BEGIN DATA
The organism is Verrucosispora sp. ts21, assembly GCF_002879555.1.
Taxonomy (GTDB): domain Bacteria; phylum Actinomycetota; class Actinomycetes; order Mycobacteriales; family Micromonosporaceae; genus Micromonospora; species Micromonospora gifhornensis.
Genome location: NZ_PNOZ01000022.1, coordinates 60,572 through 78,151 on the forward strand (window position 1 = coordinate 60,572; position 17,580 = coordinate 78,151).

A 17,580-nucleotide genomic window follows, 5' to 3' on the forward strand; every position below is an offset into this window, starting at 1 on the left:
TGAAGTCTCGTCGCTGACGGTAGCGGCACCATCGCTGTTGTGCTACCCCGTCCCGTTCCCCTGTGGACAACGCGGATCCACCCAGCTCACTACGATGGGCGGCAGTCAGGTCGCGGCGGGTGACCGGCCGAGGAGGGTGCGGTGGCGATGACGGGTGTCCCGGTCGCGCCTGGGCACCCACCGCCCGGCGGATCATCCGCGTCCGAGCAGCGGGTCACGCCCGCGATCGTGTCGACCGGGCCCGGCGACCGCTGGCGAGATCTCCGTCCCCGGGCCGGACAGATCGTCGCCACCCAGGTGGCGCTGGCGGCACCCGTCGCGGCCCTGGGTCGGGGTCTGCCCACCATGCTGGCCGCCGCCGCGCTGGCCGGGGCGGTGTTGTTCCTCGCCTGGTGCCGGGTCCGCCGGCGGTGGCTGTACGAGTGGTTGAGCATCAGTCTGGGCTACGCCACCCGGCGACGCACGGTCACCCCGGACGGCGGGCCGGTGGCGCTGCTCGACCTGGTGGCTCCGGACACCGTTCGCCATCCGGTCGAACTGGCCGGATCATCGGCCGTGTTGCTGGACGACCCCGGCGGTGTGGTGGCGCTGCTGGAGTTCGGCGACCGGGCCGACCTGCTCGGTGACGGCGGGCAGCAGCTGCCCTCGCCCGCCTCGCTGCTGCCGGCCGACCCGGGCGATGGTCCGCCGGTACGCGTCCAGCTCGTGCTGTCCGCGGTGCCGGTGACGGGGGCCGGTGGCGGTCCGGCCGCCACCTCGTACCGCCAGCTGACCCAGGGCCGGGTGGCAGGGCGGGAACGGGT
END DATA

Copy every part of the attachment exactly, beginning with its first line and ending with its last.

The organism is Verrucosispora sp. ts21, assembly GCF_002879555.1.
Taxonomy (GTDB): domain Bacteria; phylum Actinomycetota; class Actinomycetes; order Mycobacteriales; family Micromonosporaceae; genus Micromonospora; species Micromonospora gifhornensis.
Genome location: NZ_PNOZ01000022.1, coordinates 60,572 through 78,151 on the forward strand (window position 1 = coordinate 60,572; position 17,580 = coordinate 78,151).

A 17,580-nucleotide genomic window follows, 5' to 3' on the forward strand; every position below is an offset into this window, starting at 1 on the left:
TGAAGTCTCGTCGCTGACGGTAGCGGCACCATCGCTGTTGTGCTACCCCGTCCCGTTCCCCTGTGGACAACGCGGATCCACCCAGCTCACTACGATGGGCGGCAGTCAGGTCGCGGCGGGTGACCGGCCGAGGAGGGTGCGGTGGCGATGACGGGTGTCCCGGTCGCGCCTGGGCACCCACCGCCCGGCGGATCATCCGCGTCCGAGCAGCGGGTCACGCCCGCGATCGTGTCGACCGGGCCCGGCGACCGCTGGCGAGATCTCCGTCCCCGGGCCGGACAGATCGTCGCCACCCAGGTGGCGCTGGCGGCACCCGTCGCGGCCCTGGGTCGGGGTCTGCCCACCATGCTGGCCGCCGCCGCGCTGGCCGGGGCGGTGTTGTTCCTCGCCTGGTGCCGGGTCCGCCGGCGGTGGCTGTACGAGTGGTTGAGCATCAGTCTGGGCTACGCCACCCGGCGACGCACGGTCACCCCGGACGGCGGGCCGGTGGCGCTGCTCGACCTGGTGGCTCCGGACACCGTTCGCCATCCGGTCGAACTGGCCGGATCATCGGCCGTGTTGCTGGACGACCCCGGCGGTGTGGTGGCGCTGCTGGAGTTCGGCGACCGGGCCGACCTGCTCGGTGACGGCGGGCAGCAGCTGCCCTCGCCCGCCTCGCTGCTGCCGGCCGACCCGGGCGATGGTCCGCCGGTACGCGTCCAGCTCGTGCTGTCCGCGGTGCCGGTGACGGGGGCCGGTGGCGGTCCGGCCGCCACCTCGTACCGCCAGCTGACCCAGGGCCGGGTGGCAGGGCGGGAACGGGT